I don’t know why dragons are green, although the fact that they’re named green suggests that there must be other colours too, such as the red one and the black dragon that are supposed to have had a fight on the border of Essex and Suffolk, long ago. Assuming there are dragons.
Whether or not there are or were, a policeman used to ask my grandmother for a green dragon, back when she used to run a pub in rural Somerset. The Bird in Hand was in Nailsea, on the edge of the moors and when she was a girl, before the moors were drained, it was about as remote in winter when the sea came in as it had been in King Arthur’s time, or when Joseph of Arimathea brought the Holy Grail to Glastonbury. Every few months a policeman on a motorcycle used to turn up, usually when the pub was closed and this was a time when pubs shut in the afternoon and at eleven o’clock at night, on the dot, if you didn’t want to lose your licence to sell alcohol.
A Mr Polly world, where the pub was central to the community, or at least the section of the community that had two pints a night every day on their way back from work, the men who worked with their hands in the village, the kind who got thirsty of a night. There were other reasons to drink in pubs in those days too, other than just liking beer. Beer at least made sure you wouldn’t be poisoned by the water you drank out of the pump, and a lot of houses big and small still had pumped water then. It also gave you an excuse to be out of the house, at a time when contraception was a joke or a dirty secret. My grandmother was one of eight children. She had nine. Maybe she should have gone out a bit more herself.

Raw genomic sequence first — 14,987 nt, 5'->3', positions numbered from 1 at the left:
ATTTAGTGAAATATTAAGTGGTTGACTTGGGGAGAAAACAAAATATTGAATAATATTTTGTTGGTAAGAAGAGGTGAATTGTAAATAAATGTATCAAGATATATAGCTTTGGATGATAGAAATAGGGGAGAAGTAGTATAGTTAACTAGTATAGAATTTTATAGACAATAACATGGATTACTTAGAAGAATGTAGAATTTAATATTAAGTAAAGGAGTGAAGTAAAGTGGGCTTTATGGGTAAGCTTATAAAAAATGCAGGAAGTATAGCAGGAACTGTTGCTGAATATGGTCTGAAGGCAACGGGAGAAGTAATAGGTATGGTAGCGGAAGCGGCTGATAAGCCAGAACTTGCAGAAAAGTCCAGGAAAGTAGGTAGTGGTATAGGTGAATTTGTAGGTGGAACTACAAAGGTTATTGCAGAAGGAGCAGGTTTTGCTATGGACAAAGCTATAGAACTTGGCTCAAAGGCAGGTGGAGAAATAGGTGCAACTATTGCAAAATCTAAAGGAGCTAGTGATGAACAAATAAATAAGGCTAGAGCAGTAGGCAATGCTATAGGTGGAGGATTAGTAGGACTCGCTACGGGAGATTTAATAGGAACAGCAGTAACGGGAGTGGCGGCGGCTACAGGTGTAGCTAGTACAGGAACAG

She never knew what it was the motorcycle policeman wanted. He visited for years. I have an idea but it seems unlikely. There never was a beer called Green Dragon. The wood floored beer smelling long bar of the Bird In Hand, where my grandmother’s favourite customer service toolkit included a bull’s penis stuffed with lead shot, applied behind the ear to gobby customers when they turned away, didn’t lend itself easily to anyone’s idea of a cocktail bar, either.
But absinthe …. maybe that’s what the policeman was after. It was illegal. I remember when it stopped being illegal, probably, and an advertising agency party where the bottle was considered almost as illicit as the coke someone lined up on the cheeseboard. Absinthe that Toulouse Luatrec liked, a little taste of la vie en rose wafted in to deepest Somerset. It hardly seems more likely, somehow, that anyone would go looking for it in Nailsea, never notably a hotbed of artistic bohemian endeavour.
The pub shut long ago. The forge was demolished and my grandmother dead more than twenty years back, so I’ll never know what she thought the policeman wanted. I have my own idea exactly what it was.